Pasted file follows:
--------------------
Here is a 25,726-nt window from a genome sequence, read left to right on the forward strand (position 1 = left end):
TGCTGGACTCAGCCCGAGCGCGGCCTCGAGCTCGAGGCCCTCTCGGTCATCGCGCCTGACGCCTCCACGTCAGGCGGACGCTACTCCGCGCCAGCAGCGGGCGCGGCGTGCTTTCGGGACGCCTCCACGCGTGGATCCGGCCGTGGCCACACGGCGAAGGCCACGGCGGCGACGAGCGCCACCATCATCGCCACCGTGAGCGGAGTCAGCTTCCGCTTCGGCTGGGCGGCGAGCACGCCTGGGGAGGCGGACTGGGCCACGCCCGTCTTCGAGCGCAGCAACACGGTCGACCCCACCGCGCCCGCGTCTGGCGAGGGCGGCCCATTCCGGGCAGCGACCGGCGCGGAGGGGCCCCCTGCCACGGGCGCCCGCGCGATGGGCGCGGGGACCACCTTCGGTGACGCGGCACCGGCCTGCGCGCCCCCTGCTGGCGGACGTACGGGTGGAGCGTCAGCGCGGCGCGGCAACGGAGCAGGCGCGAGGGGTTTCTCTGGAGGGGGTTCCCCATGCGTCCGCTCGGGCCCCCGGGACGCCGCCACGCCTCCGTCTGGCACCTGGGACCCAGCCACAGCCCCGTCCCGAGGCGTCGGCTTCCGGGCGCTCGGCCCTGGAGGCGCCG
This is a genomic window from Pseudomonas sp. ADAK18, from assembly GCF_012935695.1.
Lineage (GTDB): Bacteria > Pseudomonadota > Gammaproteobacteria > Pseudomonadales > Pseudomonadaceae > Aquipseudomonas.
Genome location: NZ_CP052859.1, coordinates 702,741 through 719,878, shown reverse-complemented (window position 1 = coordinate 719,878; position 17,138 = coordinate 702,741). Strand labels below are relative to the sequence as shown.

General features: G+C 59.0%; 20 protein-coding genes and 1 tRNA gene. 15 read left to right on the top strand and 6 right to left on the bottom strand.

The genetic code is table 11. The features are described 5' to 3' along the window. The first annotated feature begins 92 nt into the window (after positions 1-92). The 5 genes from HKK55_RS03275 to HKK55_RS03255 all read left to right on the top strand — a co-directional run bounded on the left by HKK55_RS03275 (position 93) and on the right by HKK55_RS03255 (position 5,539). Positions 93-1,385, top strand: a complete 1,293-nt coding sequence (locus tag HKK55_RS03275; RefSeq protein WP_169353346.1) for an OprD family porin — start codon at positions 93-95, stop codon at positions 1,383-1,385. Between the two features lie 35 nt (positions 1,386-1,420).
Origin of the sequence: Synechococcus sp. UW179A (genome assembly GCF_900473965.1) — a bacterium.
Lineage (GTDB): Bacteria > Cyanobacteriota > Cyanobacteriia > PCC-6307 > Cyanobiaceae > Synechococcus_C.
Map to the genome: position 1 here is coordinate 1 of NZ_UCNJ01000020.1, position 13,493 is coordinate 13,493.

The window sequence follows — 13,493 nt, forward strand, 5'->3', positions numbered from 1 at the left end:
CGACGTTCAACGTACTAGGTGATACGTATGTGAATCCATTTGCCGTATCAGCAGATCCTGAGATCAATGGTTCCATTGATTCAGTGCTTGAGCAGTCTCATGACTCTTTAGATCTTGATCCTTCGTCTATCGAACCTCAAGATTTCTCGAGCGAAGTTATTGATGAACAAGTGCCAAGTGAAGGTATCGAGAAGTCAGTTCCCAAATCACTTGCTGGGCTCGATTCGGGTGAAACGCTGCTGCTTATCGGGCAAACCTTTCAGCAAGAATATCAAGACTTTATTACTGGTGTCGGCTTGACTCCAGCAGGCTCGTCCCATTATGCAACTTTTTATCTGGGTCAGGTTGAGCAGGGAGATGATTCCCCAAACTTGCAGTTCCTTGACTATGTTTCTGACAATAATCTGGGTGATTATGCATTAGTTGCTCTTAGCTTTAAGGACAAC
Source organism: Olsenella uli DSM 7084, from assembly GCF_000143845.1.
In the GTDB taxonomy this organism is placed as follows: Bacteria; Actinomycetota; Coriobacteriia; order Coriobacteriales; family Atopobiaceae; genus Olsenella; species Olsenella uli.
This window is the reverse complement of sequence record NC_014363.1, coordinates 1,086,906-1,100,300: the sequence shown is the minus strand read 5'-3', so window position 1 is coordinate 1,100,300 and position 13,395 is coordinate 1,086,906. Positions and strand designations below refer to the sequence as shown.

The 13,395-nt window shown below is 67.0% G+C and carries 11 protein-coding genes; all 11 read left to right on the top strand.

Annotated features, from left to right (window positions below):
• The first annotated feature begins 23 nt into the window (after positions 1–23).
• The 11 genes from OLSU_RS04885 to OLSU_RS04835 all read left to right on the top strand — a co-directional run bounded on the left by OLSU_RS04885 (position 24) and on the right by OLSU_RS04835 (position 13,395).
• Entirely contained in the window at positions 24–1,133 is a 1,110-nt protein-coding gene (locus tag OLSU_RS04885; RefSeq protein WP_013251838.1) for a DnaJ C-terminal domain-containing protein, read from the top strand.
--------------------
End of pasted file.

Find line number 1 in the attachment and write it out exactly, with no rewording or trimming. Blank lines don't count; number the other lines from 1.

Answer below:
Here is a 25,726-nt window from a genome sequence, read left to right on the forward strand (position 1 = left end):